Dutch Prime Minister Mark Rutte and his entire Cabinet resigned Friday to take political responsibility for a scandal involving investigations into child welfare payments that wrongly labeled thousands of parents as fraudsters.
In a nationally televised speech, Rutte said he had informed King Willem-Alexander of his decision and pledged that his government would continue work to compensate affected parents as quickly as possible and to battle the coronavirus.
“We are of one mind that if the whole system has failed, we all must take responsibility, and that has led to the conclusion that I have just offered the king, the resignation of the entire Cabinet,” Rutte said.
Not long after delivering his statement, Rutte got on his bicycle and rode to the king’s palace in a forest in The Hague to formally inform him. Dutch television showed Rutte parking his bike at the bottom of steps leading into the palace and walking inside.
The move was seen as largely symbolic; Rutte’s government will remain in office in a caretaker mode until a new coalition is formed after a March 17 election in the Netherlands.
The resignation brings to an end a decade in office for Rutte, although his party is expected to win the election, putting him first in line to begin talks to form the next government. If he succeeds in forming a new coalition, Rutte would most likely again become prime minister.
Geert Wilders, leader of the largest opposition party in the Dutch parliament, said it was the right decision for the government to quit.
“Innocent people have been criminalized, their lives destroyed and parliament was informed about it inaccurately and incompletely,” he tweeted.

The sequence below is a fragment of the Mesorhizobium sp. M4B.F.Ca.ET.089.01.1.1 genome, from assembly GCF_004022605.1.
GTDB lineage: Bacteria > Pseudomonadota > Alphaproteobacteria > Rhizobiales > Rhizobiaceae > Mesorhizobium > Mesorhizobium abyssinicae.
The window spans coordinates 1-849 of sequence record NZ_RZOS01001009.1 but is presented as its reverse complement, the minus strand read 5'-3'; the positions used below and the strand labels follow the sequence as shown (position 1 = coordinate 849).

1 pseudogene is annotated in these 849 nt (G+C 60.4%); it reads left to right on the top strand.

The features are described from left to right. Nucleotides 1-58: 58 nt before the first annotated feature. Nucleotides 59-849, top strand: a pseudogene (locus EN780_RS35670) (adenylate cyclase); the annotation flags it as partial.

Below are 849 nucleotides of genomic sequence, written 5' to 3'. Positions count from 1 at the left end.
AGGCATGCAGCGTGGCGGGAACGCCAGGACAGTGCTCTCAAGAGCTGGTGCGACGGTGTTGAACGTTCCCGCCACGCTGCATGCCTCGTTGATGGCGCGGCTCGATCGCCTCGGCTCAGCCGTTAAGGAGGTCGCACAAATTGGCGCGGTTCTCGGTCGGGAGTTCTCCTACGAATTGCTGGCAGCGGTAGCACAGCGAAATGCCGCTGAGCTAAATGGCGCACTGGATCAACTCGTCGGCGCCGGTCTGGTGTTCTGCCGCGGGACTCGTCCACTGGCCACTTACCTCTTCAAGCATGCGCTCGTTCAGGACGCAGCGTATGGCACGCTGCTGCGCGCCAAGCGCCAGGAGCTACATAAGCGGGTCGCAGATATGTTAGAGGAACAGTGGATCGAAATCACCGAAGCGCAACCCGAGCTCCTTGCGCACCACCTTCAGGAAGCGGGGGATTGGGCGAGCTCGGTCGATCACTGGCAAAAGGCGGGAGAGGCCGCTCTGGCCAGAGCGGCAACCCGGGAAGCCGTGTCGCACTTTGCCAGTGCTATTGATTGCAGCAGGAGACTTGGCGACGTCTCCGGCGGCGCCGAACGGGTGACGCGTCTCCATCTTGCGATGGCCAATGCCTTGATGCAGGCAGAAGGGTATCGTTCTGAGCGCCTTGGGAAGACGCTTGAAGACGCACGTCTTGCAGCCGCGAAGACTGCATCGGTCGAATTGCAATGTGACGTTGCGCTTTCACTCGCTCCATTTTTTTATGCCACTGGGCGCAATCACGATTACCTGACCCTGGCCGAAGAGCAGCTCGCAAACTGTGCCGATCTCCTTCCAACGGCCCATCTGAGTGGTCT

The Netherlands is the third European country thrown into political uncertainty this week in the midst of the coronavirus crisis. In Estonia, the government resigned over a corruption scandal, while Italian Premier Giuseppe Conte’s governing coalition is at risk of collapse after a small partner party withdrew its support.
Rutte said earlier this week that his government would be able to keep taking tough policy decisions in the battle against the coronavirus even if it were in caretaker mode. The Netherlands is in a strict lockdown until at least Feb. 9, and the government is considering imposing an overnight curfew amid fears about new, more contagious variants of the virus.
“To the Netherlands I say: Our struggle against the coronavirus will continue,” Rutte said.
Jesse Klaver, the leader of one opposition party, told national broadcaster NOS he would continue to support the government in its coronavirus campaign.
On Thursday, the leader of the opposition Labor Party stepped down because he was minister of social affairs in a coalition led by Rutte when the country’s tax office…
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